By John Baker, Stuart Brookes
Because the identify indicates, past the Burghal Hidage takes the research of Anglo-Saxon civil defence clear of conventional old and archaeological fields, and makes use of a groundbreaking interdisciplinary method of study conflict and public responses to organised violence via their impression at the panorama. by way of bringing jointly the proof from quite a lot of archaeological, onomastic and historic assets, the authors may be able to reconstruct advanced strategic and armed forces landscapes, and to teach how very important targeted wisdom of early medieval infrastructure and communications is to our knowing of Anglo-Saxon preparedness for battle, and to the situating of significant protective works inside their wider strategic context. the result's an important and far-reaching re-examination of the evolution of past due Anglo-Saxon protective arrangements.
Winner of the 2013 Verbruggen prize, given every year by way of De Re Militari society for for the easiest ebook on medieval army heritage.
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Extra resources for Beyond the Burghal Hidage: Anglo-Saxon Civil Defence in the Viking Age
The extent to which unification was a result of Alfred’s innovations might also be questioned. While warfare, as discussed above, can be a significant factor in state formation, the underlying institutions that allow the prosecution of war, and the ability to resolve disputes are also important 24 chapter one (Cohen 1984, 337). g. Campbell 1995a, 39–47; John 1996, 71–4; Brooks 2003; Reynolds and Langlands 2007, 39–41), and not just in Wessex (Brooks 1971, 76; Wormald 1991a, 119–22). At the same time, the effective unification of Mercia and Wessex may have been the culmination of a long-term process of mutually-beneficial rapprochement.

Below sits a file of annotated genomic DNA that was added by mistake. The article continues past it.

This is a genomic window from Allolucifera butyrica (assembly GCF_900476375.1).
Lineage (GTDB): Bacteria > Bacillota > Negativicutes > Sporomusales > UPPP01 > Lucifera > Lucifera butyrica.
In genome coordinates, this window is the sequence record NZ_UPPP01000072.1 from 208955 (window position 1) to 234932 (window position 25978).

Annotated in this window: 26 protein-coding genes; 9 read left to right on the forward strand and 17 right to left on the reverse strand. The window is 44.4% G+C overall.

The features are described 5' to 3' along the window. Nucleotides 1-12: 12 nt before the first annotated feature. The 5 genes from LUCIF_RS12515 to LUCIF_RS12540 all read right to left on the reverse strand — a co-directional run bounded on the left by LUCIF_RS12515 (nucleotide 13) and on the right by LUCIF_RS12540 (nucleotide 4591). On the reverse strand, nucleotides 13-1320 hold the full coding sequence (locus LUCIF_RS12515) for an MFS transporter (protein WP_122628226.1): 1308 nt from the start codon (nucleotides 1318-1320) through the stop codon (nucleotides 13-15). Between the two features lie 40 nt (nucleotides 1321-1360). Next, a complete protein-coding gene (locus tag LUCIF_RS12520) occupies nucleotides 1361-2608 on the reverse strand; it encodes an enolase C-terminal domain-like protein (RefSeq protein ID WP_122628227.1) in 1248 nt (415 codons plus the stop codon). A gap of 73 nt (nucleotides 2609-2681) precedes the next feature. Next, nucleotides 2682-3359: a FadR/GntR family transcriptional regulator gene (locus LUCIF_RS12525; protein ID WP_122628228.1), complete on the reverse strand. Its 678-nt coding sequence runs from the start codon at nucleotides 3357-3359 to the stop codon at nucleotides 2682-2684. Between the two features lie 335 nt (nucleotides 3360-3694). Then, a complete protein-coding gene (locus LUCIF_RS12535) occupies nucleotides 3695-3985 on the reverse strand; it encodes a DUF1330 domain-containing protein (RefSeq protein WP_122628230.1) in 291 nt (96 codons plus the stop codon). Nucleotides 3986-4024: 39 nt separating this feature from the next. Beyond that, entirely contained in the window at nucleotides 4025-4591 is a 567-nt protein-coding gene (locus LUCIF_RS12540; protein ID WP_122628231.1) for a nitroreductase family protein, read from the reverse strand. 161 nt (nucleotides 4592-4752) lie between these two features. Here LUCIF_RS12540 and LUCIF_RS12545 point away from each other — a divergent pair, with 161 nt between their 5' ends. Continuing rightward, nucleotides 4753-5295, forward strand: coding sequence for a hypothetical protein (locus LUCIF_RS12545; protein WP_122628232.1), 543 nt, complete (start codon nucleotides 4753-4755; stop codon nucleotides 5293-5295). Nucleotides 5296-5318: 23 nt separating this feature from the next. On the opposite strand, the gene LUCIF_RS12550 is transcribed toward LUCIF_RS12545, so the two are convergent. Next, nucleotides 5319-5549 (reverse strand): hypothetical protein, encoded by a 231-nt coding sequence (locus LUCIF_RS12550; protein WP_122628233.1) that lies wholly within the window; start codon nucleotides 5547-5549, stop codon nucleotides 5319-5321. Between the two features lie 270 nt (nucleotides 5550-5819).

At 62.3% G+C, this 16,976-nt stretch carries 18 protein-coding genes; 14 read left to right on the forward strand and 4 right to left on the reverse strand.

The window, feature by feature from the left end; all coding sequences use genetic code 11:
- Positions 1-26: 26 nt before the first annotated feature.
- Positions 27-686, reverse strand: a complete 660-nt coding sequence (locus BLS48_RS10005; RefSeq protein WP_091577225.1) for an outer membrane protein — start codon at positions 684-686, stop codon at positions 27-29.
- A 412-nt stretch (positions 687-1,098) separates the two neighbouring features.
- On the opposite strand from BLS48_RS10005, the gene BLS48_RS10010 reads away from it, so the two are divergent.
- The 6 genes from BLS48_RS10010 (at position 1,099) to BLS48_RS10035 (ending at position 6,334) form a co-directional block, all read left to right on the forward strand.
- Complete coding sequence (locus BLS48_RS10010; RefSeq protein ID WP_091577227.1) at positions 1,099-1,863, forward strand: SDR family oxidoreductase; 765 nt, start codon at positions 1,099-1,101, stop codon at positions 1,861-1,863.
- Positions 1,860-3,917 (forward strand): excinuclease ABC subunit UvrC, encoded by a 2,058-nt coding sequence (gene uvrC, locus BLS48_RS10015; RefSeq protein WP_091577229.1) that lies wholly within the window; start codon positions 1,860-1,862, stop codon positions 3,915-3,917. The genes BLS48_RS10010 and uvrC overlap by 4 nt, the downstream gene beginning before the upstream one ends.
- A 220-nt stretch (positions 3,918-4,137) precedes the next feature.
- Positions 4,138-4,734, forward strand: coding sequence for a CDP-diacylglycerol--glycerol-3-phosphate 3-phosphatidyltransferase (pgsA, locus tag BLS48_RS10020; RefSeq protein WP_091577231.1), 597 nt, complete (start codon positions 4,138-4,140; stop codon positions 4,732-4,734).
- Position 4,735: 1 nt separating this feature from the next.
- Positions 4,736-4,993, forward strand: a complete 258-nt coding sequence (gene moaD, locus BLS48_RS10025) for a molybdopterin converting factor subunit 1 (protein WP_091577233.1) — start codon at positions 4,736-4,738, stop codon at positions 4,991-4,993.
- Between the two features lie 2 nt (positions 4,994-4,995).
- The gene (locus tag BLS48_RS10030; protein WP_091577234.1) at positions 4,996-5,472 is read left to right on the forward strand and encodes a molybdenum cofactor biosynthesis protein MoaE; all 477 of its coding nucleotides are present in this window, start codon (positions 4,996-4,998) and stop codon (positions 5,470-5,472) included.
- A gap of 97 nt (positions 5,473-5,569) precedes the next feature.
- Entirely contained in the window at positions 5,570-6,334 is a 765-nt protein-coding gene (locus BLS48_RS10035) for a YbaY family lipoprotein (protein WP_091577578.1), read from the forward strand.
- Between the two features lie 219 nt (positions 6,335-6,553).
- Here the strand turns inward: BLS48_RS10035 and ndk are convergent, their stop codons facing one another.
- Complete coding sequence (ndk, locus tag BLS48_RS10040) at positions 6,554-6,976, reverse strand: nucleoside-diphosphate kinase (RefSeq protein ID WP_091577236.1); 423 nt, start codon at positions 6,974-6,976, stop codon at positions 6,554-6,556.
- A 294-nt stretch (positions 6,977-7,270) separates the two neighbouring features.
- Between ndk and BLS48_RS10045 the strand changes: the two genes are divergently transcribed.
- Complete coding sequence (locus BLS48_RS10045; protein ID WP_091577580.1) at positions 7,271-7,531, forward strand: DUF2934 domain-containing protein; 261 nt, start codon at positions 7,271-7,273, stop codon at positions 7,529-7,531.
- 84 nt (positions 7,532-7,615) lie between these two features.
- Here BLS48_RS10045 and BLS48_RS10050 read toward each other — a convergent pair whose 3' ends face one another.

921, translation from Garmonsway 1972, 103). The implication of the passage seems to be that ethnically English people living in East Anglia and Essex took the opportunity to switch their allegiance to Edward and away from their former Danish lords; but this does not mean they had not, previously, fought with the Danes, only that it was now expedient to cease so doing. In the aftermath of victory at Edington, Alfred was able to reinforce his position in Wessex and, by the middle of the 880s, achieve some kind of dominion over the western half of Mercia, with which he perhaps already had strong ties (Keynes 1998; 2001b).
These works exist within a larger debate on the scale and nature of the later Anglo-Saxon state (Campbell 1995a; Foot 1996; Wormald 1999). A third strand in the literature deals with the theoretical aspects of civil defence and state formation. Given that early medieval warfare has not been a central concern, the extant literature on this topic is meagre. Some authors have sought to identify the underlying social uses of violence in Anglo-Saxon society (Halsall 1989; 1998; 2003; Fletcher 2003; Hyams 2001), whilst others have explicitly linked warfare with kingdom formation (p.